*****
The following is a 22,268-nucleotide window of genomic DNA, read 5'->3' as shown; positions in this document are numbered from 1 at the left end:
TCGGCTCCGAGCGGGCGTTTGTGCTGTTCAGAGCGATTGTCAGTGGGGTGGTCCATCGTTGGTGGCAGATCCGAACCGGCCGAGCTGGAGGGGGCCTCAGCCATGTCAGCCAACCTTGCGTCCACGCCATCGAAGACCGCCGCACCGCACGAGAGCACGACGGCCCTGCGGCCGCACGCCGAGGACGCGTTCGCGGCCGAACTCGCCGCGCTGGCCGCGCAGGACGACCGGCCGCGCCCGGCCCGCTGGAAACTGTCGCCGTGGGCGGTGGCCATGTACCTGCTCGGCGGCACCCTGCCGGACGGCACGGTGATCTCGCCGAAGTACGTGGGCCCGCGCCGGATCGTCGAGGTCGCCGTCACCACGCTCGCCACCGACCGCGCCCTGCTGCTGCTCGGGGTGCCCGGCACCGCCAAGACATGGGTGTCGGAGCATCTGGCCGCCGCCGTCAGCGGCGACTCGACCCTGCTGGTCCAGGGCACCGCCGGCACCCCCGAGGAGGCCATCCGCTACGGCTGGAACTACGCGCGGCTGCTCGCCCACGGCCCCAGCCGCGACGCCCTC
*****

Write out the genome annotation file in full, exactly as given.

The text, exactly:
The following is a 22,268-nucleotide window of genomic DNA, read 5'->3' as shown; positions in this document are numbered from 1 at the left end:
TCGGCTCCGAGCGGGCGTTTGTGCTGTTCAGAGCGATTGTCAGTGGGGTGGTCCATCGTTGGTGGCAGATCCGAACCGGCCGAGCTGGAGGGGGCCTCAGCCATGTCAGCCAACCTTGCGTCCACGCCATCGAAGACCGCCGCACCGCACGAGAGCACGACGGCCCTGCGGCCGCACGCCGAGGACGCGTTCGCGGCCGAACTCGCCGCGCTGGCCGCGCAGGACGACCGGCCGCGCCCGGCCCGCTGGAAACTGTCGCCGTGGGCGGTGGCCATGTACCTGCTCGGCGGCACCCTGCCGGACGGCACGGTGATCTCGCCGAAGTACGTGGGCCCGCGCCGGATCGTCGAGGTCGCCGTCACCACGCTCGCCACCGACCGCGCCCTGCTGCTGCTCGGGGTGCCCGGCACCGCCAAGACATGGGTGTCGGAGCATCTGGCCGCCGCCGTCAGCGGCGACTCGACCCTGCTGGTCCAGGGCACCGCCGGCACCCCCGAGGAGGCCATCCGCTACGGCTGGAACTACGCGCGGCTGCTCGCCCACGGCCCCAGCCGCGACGCCCTC